TAMPA (FOX 13) - The Jetsons did it decades ago. But today, Tampa's taking on technology to make driving in the big city a breeze.
"It's not a 20-year dream. It is now," Tampa-Hillsborough Expressway Authority Executive Director Joe Waggoner said Monday.
The federal government is giving Tampa $2.4 million to develop a connected-vehicle program. Thousands of cars in a test-group will be retro-fitted with state-of-the-art technology.
"We will outfit cars, buses, and roadside equipment with technology so that they can communicate with each other, and with people, for real life adjustments in various traffic conditions," Waggoner said.
The program will use sensors to warn drivers of upcoming dangers and communicate congestion to transportation centers.
"If we have devices, sensors- in effect, in cars, on pedestrian's phones, in traffic lights, in this traffic management center, it holds the potential to get a lot of the benefits of those autonomous vehicles earlier, using the vehicles we drive today," U.S. Transportation Secretary Peter Rogoff said.
Tampa is one of four cities to test out the technology. Once fully implemented, transportation officials believe it could cut traffic fatalities by up to 80-percent.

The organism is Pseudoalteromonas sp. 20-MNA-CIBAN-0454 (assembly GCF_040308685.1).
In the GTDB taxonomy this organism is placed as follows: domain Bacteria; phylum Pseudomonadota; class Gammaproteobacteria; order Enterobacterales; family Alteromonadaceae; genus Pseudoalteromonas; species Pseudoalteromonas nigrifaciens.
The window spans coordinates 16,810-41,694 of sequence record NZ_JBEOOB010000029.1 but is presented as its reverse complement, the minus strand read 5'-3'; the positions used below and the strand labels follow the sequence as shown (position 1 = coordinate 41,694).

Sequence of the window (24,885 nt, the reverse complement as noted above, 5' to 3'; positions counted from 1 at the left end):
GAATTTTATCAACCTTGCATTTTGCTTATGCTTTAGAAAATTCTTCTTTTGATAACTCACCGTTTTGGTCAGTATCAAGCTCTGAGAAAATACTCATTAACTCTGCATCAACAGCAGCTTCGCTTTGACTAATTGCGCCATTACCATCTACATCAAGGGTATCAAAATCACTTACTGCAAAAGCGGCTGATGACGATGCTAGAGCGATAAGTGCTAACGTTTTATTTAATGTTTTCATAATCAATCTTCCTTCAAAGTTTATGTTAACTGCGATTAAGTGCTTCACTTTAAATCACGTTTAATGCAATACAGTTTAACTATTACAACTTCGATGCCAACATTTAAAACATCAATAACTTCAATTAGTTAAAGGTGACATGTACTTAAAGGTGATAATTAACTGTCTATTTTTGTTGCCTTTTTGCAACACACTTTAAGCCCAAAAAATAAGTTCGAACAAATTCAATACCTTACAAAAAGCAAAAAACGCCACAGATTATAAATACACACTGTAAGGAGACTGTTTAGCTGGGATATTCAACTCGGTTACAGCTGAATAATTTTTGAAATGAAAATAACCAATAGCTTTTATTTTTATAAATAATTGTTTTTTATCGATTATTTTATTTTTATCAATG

"Everyone has had the experience of changing lanes, and almost hitting that car you didn't see. That won't happen if your car knows that that car is there," Rogoff explained.
A total of $17 million is on the table for Tampa to develop the technology over the next three years. While we're still in the design stage, we're certainly in the driver's seat of a ride that will one day cross the country.
"We're bringing transportation into the 21st century. And oh, by the way, Tampa is at the center of it all," U.S. Senator Bill Nelson smiled.
Tampa was chosen as a test city based in part because of its congestion problem and to test the program's effect on safety. The other cities selected for the pilot program are New York City, Ann Arbor, and a rural portion of Wyoming.